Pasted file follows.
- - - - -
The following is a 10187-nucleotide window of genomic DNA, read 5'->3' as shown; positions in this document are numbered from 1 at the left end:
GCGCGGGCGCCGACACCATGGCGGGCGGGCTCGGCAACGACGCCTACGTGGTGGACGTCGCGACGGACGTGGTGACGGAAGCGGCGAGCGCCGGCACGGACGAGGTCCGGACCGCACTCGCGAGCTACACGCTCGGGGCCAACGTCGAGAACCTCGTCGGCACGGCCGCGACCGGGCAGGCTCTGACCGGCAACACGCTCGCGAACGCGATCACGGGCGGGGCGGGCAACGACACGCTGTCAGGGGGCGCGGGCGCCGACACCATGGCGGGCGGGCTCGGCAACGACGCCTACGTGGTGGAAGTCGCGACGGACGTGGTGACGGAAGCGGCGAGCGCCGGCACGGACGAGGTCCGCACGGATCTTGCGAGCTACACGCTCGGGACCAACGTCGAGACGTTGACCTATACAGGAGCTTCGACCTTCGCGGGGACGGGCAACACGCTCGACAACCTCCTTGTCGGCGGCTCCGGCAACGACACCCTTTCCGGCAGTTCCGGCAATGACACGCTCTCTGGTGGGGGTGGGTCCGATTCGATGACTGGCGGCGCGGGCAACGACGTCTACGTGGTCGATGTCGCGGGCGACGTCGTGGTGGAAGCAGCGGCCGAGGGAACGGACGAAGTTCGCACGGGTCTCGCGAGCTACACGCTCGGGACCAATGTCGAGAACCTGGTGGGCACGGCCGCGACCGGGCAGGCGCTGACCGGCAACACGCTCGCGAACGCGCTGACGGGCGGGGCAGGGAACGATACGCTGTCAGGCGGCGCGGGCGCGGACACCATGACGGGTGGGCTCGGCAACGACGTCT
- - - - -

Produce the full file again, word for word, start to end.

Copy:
The following is a 10187-nucleotide window of genomic DNA, read 5'->3' as shown; positions in this document are numbered from 1 at the left end:
GCGCGGGCGCCGACACCATGGCGGGCGGGCTCGGCAACGACGCCTACGTGGTGGACGTCGCGACGGACGTGGTGACGGAAGCGGCGAGCGCCGGCACGGACGAGGTCCGGACCGCACTCGCGAGCTACACGCTCGGGGCCAACGTCGAGAACCTCGTCGGCACGGCCGCGACCGGGCAGGCTCTGACCGGCAACACGCTCGCGAACGCGATCACGGGCGGGGCGGGCAACGACACGCTGTCAGGGGGCGCGGGCGCCGACACCATGGCGGGCGGGCTCGGCAACGACGCCTACGTGGTGGAAGTCGCGACGGACGTGGTGACGGAAGCGGCGAGCGCCGGCACGGACGAGGTCCGCACGGATCTTGCGAGCTACACGCTCGGGACCAACGTCGAGACGTTGACCTATACAGGAGCTTCGACCTTCGCGGGGACGGGCAACACGCTCGACAACCTCCTTGTCGGCGGCTCCGGCAACGACACCCTTTCCGGCAGTTCCGGCAATGACACGCTCTCTGGTGGGGGTGGGTCCGATTCGATGACTGGCGGCGCGGGCAACGACGTCTACGTGGTCGATGTCGCGGGCGACGTCGTGGTGGAAGCAGCGGCCGAGGGAACGGACGAAGTTCGCACGGGTCTCGCGAGCTACACGCTCGGGACCAATGTCGAGAACCTGGTGGGCACGGCCGCGACCGGGCAGGCGCTGACCGGCAACACGCTCGCGAACGCGCTGACGGGCGGGGCAGGGAACGATACGCTGTCAGGCGGCGCGGGCGCGGACACCATGACGGGTGGGCTCGGCAACGACGTCT